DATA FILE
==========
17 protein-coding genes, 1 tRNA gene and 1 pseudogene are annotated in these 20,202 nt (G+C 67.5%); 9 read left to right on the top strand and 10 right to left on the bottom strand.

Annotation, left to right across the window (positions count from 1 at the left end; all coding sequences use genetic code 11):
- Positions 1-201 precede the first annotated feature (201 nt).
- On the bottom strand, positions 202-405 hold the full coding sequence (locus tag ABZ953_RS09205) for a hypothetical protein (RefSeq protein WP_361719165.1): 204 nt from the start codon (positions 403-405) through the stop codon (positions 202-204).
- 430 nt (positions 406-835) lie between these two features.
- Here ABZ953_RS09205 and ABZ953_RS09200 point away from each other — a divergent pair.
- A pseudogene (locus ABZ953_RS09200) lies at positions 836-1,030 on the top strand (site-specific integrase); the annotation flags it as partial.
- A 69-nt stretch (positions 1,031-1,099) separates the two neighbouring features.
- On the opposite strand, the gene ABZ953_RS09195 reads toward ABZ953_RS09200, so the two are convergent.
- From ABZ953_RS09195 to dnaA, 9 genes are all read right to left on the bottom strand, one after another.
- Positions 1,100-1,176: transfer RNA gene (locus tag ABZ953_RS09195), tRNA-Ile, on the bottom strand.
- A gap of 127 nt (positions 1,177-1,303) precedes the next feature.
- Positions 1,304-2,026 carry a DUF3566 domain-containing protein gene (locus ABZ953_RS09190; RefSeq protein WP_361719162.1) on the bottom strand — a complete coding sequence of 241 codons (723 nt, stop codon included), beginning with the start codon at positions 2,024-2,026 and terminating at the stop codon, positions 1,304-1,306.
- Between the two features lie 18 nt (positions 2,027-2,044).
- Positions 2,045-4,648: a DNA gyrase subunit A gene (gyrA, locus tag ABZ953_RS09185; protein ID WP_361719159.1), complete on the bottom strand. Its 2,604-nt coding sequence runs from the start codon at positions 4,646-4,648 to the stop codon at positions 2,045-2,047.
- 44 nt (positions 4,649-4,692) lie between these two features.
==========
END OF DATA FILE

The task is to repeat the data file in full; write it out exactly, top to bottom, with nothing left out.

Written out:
17 protein-coding genes, 1 tRNA gene and 1 pseudogene are annotated in these 20,202 nt (G+C 67.5%); 9 read left to right on the top strand and 10 right to left on the bottom strand.

Annotation, left to right across the window (positions count from 1 at the left end; all coding sequences use genetic code 11):
- Positions 1-201 precede the first annotated feature (201 nt).
- On the bottom strand, positions 202-405 hold the full coding sequence (locus tag ABZ953_RS09205) for a hypothetical protein (RefSeq protein WP_361719165.1): 204 nt from the start codon (positions 403-405) through the stop codon (positions 202-204).
- 430 nt (positions 406-835) lie between these two features.
- Here ABZ953_RS09205 and ABZ953_RS09200 point away from each other — a divergent pair.
- A pseudogene (locus ABZ953_RS09200) lies at positions 836-1,030 on the top strand (site-specific integrase); the annotation flags it as partial.
- A 69-nt stretch (positions 1,031-1,099) separates the two neighbouring features.
- On the opposite strand, the gene ABZ953_RS09195 reads toward ABZ953_RS09200, so the two are convergent.
- From ABZ953_RS09195 to dnaA, 9 genes are all read right to left on the bottom strand, one after another.
- Positions 1,100-1,176: transfer RNA gene (locus tag ABZ953_RS09195), tRNA-Ile, on the bottom strand.
- A gap of 127 nt (positions 1,177-1,303) precedes the next feature.
- Positions 1,304-2,026 carry a DUF3566 domain-containing protein gene (locus ABZ953_RS09190; RefSeq protein WP_361719162.1) on the bottom strand — a complete coding sequence of 241 codons (723 nt, stop codon included), beginning with the start codon at positions 2,024-2,026 and terminating at the stop codon, positions 1,304-1,306.
- Between the two features lie 18 nt (positions 2,027-2,044).
- Positions 2,045-4,648: a DNA gyrase subunit A gene (gyrA, locus tag ABZ953_RS09185; protein ID WP_361719159.1), complete on the bottom strand. Its 2,604-nt coding sequence runs from the start codon at positions 4,646-4,648 to the stop codon at positions 2,045-2,047.
- 44 nt (positions 4,649-4,692) lie between these two features.